5 Explosive Exercises For Your Vertical Jump

Check out the five explosive exercises for increasing your vertical jump provided by Scott Moody.

Scott Moody is lead director of the Elite Athletic Development Camps and the founder of Athlete Fit. He has trained many elite professional athletes in basketball and soccer.

1. Squat

Whether you are back squatting with the bar, or doing body weight squats, this exercise is an essential part of a vertical jump program. This exercise will build strength in the legs and core, which are key in the landing phases of any plyometric program.

Cues: Start light, and stay rhythmic in the motion. As your form becomes better, start to add speed to the accent (up) phase by attempting to “push your feet into the ground” and “leading with the shoulders” on the way up.

2. Jump Squat

This power movement exercise is vital to improving your vertical jump as it improves your explosiveness and strength in your lower body and core.

As you can see, there are many different views on how to perform a jump squat (weight on the shoulders, weight held low, bar on the back, etc.).

3. Squat Raise to Armpit

We love these exercises, as they are relatively simple to master, but gives you a great way to train explosive movement. So instead of taking months to master a clean or snatch movement, you can start on simpler versions especially if you’re less-skilled in Olympic lifting, with more speed and explosive potential.

This exercise develops strength in the shoulders, while also targeting the jump based motion of the hips (similar to a hang clean).

4. Power Raise

Like the Squat Raise to Armpit, the Power raise mimics Olympic lifting fundamentals, quick jump like motions and upper body pulling actions.

The Power Raise is similar to a snatch or 1 arm dumbbell snatch, but you can use two hands to hold the dumbbell.

Not only is this a great vertical jump exercise, but it also mimics a strong finishing motion for post players and guards that finish in the lane. You should visualize finishing in traffic when performing this exercise, and you should develop the strength to finish shots while taking contact in the lane.

5. Single Legged Exercises

Maybe my favorite exercise for vertical improvement is the single legged box blast or step up jump, but to get to that point we go through a progression of single legged exercises.

IF you are serious about maximizing your athleticism and potential in basketball, be sure to check out our Elite Athletic Development Camps.

What do you think? Let us know by leaving your comments, suggestions, and questions. . .

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Joe King says:
3/9/2014 at 10:12:37 AM

I am glad

to see the variations of improvement for the athelete. Thanks,keep up the good work


Coach Neal says:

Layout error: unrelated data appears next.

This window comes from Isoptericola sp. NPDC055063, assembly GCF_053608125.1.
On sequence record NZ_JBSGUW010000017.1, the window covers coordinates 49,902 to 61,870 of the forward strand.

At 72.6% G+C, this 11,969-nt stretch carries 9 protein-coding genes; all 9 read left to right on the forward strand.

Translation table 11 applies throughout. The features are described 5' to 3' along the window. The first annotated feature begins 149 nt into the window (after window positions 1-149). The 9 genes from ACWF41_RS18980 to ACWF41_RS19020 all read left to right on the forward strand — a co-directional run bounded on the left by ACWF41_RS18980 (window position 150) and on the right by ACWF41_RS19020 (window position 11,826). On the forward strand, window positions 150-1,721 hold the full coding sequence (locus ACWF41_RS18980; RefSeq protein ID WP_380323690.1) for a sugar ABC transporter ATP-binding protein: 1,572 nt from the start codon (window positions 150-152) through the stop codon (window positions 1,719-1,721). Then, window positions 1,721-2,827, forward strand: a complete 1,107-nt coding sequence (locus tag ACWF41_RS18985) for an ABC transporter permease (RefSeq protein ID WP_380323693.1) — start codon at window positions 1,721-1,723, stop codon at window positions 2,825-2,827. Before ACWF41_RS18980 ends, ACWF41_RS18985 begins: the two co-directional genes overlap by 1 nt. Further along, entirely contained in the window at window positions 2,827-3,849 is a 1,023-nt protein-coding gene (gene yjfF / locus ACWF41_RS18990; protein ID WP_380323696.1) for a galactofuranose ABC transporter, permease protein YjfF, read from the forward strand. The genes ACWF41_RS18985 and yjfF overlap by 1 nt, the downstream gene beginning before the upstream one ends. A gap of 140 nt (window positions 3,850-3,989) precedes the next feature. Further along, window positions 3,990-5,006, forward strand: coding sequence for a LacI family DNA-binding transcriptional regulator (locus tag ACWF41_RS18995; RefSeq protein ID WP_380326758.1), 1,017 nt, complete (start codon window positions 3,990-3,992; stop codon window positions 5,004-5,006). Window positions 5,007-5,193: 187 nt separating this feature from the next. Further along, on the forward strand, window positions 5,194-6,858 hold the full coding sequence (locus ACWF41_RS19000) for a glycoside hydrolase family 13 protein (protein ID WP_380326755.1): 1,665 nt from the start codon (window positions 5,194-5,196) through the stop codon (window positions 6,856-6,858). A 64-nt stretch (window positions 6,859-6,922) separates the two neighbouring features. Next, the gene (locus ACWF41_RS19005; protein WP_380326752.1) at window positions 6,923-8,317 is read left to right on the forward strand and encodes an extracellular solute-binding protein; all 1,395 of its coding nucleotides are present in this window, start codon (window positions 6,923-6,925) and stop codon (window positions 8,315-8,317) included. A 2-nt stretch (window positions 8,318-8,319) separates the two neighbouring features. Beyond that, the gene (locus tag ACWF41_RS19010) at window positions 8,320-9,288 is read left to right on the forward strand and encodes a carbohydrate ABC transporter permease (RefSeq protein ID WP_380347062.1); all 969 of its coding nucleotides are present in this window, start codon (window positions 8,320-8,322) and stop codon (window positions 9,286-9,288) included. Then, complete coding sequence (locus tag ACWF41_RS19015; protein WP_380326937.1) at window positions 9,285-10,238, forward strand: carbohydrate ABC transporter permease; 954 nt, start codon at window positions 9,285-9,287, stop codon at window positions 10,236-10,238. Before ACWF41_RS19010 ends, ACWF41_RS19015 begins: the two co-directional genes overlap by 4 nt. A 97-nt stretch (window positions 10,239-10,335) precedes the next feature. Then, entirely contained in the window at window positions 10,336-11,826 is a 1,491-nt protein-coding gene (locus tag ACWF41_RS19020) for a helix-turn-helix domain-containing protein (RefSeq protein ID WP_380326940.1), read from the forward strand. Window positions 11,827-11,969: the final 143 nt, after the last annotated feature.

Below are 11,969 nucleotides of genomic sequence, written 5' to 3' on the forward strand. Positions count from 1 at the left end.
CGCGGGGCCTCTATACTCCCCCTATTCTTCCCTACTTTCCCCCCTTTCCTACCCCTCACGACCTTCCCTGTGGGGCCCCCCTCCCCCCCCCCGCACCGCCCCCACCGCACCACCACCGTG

3/9/2014 at 11:51:42 AM

These are great workouts, and I like the fact that they don't require heavy weights which has the effect of putting a lot of pressure on the joints. Thanks for the ideas, we can implement them immediately.


Adam says:
3/9/2014 at 7:03:40 PM

Good with most of this, but jumping with weight on your shoulders, especially an Olympic bar, is irresponsible and unnecessary. Especially teenagers. That kind of spine compression can only lead to one thing. Injury followed by a lawsuit.


Coach Malcolm says:
3/10/2014 at 11:42:54 AM

Great point Adam!! We do the squat jumps with resistance bands or utilizing a functional trainer... we all want to improve our athletes abilities but safety is paramount.


Coach K. Lobendahn-CMBA Youth Sports Development says:
3/10/2014 at 12:50:20 PM

Great variations for a firm foundation as it relates to explosive mobility. Thank you.


Scott Moody says:
3/10/2014 at 3:08:02 PM

The commentary on the video of the jump squat was put up there to show that jump squats with the bar on the spine are not nearly as beneficial as jump squats with the dumbbells held low.

Sorry if the video was confusing, but I just put it up there to give a video example of different styles and the changes in body position of each.

We agree with you and all jump squats should be performed with weight held low.

Scott Moody


Lou Lacy says:
3/10/2014 at 7:22:55 PM

Great for jumping ability


Stepan says:
3/11/2014 at 6:25:10 AM

Nice drills for advanced athletes.

I''m not an expert in weight training (though over my playing years I tried various stuff including some of the shown above) but IMHO the main point is: too much focus on the whole thing. Not to say it doesn''t matter what you do, and a good athletic coach is always a benefit. But honestly... I don''t think Kobe Bryant or Dwayne Wade would''ve jumped worse were they limited to the most ordinary squats and jumps for their whole career. Or maybe to just playing the game.

What is really important and valuable, is injury prevention routines, joint strengthening exercises, balancing drills, etc. The problem is, to sell these drills you usually have to promise your players that eventually it will help increase their vertical or starting speed. So guys think it''s kind of preparation for some really cool weight training. Whereas it is the most important thing in and of itself. Many pros understand it, I guess (or at least there''s someone around to tell them), but at youth and amateur levels I can see an obvious shift toward the heavy-weighting practices, in many cases very dangerous ones.